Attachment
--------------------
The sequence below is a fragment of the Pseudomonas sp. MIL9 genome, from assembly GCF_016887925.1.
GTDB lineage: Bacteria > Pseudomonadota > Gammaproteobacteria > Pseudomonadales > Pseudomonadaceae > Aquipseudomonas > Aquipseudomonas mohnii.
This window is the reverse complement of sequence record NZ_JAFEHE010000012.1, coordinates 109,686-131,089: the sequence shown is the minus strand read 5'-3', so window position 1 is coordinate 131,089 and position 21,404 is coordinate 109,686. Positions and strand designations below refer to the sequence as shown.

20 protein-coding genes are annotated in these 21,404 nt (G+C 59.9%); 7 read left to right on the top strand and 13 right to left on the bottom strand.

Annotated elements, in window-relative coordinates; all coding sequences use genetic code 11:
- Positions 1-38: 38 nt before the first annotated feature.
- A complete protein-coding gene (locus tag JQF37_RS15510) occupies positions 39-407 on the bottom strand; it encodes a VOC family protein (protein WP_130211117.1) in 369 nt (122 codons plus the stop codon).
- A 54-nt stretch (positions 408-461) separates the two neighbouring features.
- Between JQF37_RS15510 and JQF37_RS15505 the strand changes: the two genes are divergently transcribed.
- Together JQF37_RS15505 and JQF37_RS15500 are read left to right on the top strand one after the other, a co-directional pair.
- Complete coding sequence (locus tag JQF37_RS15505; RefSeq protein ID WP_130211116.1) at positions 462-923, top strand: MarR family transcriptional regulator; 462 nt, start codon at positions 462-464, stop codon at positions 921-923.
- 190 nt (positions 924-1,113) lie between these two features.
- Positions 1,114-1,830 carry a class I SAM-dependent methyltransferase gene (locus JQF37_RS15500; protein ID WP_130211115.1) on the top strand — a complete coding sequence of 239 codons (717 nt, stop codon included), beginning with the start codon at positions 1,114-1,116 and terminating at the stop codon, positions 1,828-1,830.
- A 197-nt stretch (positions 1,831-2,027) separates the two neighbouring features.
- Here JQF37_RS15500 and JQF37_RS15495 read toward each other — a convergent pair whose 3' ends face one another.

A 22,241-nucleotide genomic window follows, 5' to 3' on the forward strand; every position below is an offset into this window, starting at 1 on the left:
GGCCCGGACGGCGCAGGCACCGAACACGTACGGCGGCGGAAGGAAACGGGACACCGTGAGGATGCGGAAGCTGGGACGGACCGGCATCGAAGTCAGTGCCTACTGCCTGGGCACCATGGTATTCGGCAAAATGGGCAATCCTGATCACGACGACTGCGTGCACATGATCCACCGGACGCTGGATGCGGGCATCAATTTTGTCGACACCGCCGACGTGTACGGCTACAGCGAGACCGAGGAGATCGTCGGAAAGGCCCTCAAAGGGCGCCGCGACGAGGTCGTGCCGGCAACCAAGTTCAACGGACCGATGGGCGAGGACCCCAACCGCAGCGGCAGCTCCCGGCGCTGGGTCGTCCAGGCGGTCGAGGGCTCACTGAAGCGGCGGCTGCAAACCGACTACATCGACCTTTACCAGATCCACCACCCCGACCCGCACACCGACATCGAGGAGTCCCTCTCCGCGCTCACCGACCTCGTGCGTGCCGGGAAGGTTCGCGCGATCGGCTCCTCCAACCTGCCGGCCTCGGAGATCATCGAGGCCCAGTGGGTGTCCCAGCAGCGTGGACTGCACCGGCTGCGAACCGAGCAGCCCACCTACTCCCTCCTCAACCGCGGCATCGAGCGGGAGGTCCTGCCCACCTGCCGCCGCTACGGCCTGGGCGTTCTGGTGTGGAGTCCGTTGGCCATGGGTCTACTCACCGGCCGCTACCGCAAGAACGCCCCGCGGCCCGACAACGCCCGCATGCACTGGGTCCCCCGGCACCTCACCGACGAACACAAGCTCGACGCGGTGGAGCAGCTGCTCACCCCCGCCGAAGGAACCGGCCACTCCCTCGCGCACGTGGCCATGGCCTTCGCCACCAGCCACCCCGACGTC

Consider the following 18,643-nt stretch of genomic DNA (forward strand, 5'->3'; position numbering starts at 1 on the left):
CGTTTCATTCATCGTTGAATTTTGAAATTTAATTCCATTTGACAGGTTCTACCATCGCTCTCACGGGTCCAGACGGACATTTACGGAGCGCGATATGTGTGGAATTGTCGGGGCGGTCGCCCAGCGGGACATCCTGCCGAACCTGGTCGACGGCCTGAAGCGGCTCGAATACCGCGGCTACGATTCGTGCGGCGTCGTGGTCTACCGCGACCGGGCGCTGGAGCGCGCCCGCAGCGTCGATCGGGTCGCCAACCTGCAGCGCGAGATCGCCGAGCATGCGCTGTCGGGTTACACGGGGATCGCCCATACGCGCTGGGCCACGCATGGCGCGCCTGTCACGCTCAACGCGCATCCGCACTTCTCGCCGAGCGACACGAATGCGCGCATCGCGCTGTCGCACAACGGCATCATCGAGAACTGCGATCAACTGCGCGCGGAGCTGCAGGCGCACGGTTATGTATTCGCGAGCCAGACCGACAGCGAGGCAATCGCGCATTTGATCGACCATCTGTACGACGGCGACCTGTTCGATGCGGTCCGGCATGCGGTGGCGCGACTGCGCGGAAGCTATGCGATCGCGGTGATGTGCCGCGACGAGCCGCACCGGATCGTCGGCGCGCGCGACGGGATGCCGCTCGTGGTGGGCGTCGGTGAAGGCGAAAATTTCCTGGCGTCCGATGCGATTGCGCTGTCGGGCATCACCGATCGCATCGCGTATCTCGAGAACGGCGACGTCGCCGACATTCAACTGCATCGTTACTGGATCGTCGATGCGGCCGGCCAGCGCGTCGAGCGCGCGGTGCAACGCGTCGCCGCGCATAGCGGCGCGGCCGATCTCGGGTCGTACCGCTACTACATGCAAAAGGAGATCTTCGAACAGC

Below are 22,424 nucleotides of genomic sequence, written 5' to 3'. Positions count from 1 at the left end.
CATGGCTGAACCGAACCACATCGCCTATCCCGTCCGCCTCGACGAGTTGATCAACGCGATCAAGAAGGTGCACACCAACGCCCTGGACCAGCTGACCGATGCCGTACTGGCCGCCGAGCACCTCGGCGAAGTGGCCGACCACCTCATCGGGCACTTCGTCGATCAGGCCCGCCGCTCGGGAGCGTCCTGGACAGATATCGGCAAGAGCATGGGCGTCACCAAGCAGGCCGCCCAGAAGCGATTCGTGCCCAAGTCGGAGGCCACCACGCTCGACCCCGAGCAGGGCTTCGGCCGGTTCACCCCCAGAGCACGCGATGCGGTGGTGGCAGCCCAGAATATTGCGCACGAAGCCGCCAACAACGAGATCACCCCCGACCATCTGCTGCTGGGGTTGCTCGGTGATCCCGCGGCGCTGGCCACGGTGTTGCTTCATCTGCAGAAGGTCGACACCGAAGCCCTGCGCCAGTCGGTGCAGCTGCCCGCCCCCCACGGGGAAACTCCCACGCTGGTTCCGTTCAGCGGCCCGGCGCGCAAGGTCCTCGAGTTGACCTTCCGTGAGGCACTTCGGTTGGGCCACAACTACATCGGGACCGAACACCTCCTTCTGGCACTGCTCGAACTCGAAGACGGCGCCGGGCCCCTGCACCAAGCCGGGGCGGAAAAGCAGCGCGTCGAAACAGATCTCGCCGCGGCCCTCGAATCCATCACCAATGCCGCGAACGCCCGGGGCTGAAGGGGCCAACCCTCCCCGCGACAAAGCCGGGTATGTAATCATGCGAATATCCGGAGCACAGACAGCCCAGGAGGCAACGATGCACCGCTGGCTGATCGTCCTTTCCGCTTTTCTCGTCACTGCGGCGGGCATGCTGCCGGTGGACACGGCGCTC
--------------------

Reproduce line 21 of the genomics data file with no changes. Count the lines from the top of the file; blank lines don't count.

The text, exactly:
CATGGCTGAACCGAACCACATCGCCTATCCCGTCCGCCTCGACGAGTTGATCAACGCGATCAAGAAGGTGCACACCAACGCCCTGGACCAGCTGACCGATGCCGTACTGGCCGCCGAGCACCTCGGCGAAGTGGCCGACCACCTCATCGGGCACTTCGTCGATCAGGCCCGCCGCTCGGGAGCGTCCTGGACAGATATCGGCAAGAGCATGGGCGTCACCAAGCAGGCCGCCCAGAAGCGATTCGTGCCCAAGTCGGAGGCCACCACGCTCGACCCCGAGCAGGGCTTCGGCCGGTTCACCCCCAGAGCACGCGATGCGGTGGTGGCAGCCCAGAATATTGCGCACGAAGCCGCCAACAACGAGATCACCCCCGACCATCTGCTGCTGGGGTTGCTCGGTGATCCCGCGGCGCTGGCCACGGTGTTGCTTCATCTGCAGAAGGTCGACACCGAAGCCCTGCGCCAGTCGGTGCAGCTGCCCGCCCCCCACGGGGAAACTCCCACGCTGGTTCCGTTCAGCGGCCCGGCGCGCAAGGTCCTCGAGTTGACCTTCCGTGAGGCACTTCGGTTGGGCCACAACTACATCGGGACCGAACACCTCCTTCTGGCACTGCTCGAACTCGAAGACGGCGCCGGGCCCCTGCACCAAGCCGGGGCGGAAAAGCAGCGCGTCGAAACAGATCTCGCCGCGGCCCTCGAATCCATCACCAATGCCGCGAACGCCCGGGGCTGAAGGGGCCAACCCTCCCCGCGACAAAGCCGGGTATGTAATCATGCGAATATCCGGAGCACAGACAGCCCAGGAGGCAACGATGCACCGCTGGCTGATCGTCCTTTCCGCTTTTCTCGTCACTGCGGCGGGCATGCTGCCGGTGGACACGGCGCTC